Even then, using a Gloom requires three full turns to get to Vileplume, against Vanillock; it’s much more likely for your opponent to Communicate Gloom for a Vileplume. Trust me, you won’t have much trouble with this deck.

vs. Ross Deck/The Truth – Highly Favorable

A Ross Deck requires so many evolutions to be effective; you’ll likely get Archeops out far before they get fully set up. Plus, Donphan is double-weak to Kyurem. This goes the same for Gothitelle/Reuniclus. You’ll have trouble if you can’t get Archeops out, but don’t scoop if you get trainer locked, stick through to the end and Jirachi if needed.

vs. Yanmega/Magnezone- Highly Favorable

Again, with so many evolutions, it’s unlikely that you’ll lose. Use Jirachi’s Time Hollow if you have any trouble.

Other Tech Ideas

More Eviolite For Reshiphlosion.

Seeker I’ve only had to use these against a Chandelure deck, but it’s a thought.

Shaymin UL Every once and a while you need to switch around Energy.

Energy Exchanger or Energy Switch It sucks when you need a Water energy to Glaciate, but all you have is a Psychic.

Energy Retrieval/Revive Often your Kyurem and the Energy attached gets stuck in the discard pile while you’re setting up Archeops. I usually use Super Rod to solve this problem, but if you ever need some urgent W Energy you can use Energy Retrieval. Again, these are just some possible ideas.

WARNING: Many have proposed adding Vileplume to this deck, you can try, but it won’t work. At minimum, to add Vileplume to this deck you have to have two Rare Candy, two Oddish, and two Vileplume. The idea here is that you have to get Archeops out and then Rare Candy to Vileplume. If you could get this, it would be incredible.

The opponent would no longer be able to Rare Candy to their evolutions — you would be nearly unbeatable. But ultimately, this just won’t happen. By adding Vileplume, you sacrifice the consistency of the deck. Adding Vileplume will ruin it.


The biggest downside to this deck is that it’s more likely to lose against anything that runs basic attackers like Kyurem, Zekrom, Reshiram, Cobalion, etc. But when you look at the matchups, you have some good odds of wreaking the engines supporting these basic attackers. Every deck has bad matchups, I built Kyrachiops to counter Vanillock, but lost to ZPST. Sometimes your luck will be bad, but more often than not you’ll win.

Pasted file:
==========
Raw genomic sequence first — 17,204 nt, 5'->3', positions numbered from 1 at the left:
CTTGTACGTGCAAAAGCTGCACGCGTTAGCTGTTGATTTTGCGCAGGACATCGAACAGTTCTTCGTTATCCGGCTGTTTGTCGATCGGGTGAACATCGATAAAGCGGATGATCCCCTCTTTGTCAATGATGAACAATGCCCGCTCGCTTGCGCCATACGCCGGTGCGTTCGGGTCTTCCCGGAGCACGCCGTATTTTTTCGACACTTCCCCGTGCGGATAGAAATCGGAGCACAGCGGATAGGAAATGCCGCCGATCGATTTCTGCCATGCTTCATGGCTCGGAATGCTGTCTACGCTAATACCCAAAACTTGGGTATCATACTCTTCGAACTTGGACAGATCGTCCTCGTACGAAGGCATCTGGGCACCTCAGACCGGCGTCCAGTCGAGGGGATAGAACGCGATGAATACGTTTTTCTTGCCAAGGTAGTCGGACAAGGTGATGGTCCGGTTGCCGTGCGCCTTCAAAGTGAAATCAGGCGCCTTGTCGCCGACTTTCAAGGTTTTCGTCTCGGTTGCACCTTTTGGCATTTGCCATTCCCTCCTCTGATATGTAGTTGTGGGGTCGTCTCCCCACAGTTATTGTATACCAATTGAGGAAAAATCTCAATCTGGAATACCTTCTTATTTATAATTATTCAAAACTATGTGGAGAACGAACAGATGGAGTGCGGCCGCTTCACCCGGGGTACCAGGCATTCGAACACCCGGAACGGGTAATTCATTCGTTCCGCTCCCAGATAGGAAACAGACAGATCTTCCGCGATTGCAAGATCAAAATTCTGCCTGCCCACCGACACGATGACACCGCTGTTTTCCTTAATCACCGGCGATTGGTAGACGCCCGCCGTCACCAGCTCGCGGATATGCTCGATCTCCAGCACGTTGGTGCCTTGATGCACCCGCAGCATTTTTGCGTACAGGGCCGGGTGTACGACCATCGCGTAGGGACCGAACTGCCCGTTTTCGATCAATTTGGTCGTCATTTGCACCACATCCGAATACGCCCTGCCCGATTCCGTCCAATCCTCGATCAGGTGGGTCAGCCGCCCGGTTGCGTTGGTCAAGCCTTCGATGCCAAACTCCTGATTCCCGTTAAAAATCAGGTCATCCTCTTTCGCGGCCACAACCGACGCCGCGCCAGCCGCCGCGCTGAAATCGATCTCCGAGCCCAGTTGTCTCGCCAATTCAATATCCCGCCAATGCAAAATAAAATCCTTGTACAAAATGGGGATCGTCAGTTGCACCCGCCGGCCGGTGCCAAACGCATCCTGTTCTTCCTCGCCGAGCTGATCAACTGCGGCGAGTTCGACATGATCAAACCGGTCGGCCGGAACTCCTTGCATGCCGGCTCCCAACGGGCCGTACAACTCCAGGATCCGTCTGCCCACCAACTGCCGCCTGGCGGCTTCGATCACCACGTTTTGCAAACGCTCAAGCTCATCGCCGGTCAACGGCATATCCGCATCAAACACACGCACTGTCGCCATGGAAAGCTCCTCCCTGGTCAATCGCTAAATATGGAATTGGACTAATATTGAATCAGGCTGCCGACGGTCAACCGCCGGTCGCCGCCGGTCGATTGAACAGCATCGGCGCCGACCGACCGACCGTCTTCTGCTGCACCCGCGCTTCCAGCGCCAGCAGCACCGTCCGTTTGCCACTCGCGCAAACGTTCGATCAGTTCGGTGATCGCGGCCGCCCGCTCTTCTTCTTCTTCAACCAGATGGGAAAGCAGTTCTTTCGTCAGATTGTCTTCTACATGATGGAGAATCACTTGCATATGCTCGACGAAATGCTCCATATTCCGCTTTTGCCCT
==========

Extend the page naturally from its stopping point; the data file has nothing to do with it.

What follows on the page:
Have some faith! Vote for Archeops and evolution stops!


Reader Interactions

30 replies

    • andrew milad  → connor

      Ah shoot, you’re totally right. My actual deck contains 3 psychic and 3 research record. Instead of 4 for each. That should account for the discrepancy.

  1. Anonymous

    quick comment, the ruling changed. Archeops now overrules Rare Candy.

    • Willy Doehring  → Anonymous

      YES! I’m glad Archeops gets the boost. Give it all the power it can have; makes playing it all the more satisfying.

  2. Joshua Hall

    All you need is Mewtwo Lv. X and you’ll be set!  

    Oh wait….

  3. Willy Doehring

    That’s funny, I was just about to make a list for this same concept. I’m glad someone else thinks it would be good!

    I’m trying to figure out a way to accelerate Kyurem’s set up while under Archeops lock, that seems to be one of the deck’s major setbacks. Other then that, there’s not much that I don’t like about this deck… Except for it’s god-awful Zekrom. Ah well, every deck has it’s Achilles heel.

    Great job on the article!

    • andrew milad  → Willy

      One possible Kyurem acceleration is Floatzel/Shaymin. You can add a 2-2 Floatzel, Buizel and 2 Shaymin. You can generally get the Floatzel out before Archeops is set up. But I didn’t find it to be worth the 6 cards I had to sacrifice. Try it though.

      • Lee Caffee  → andrew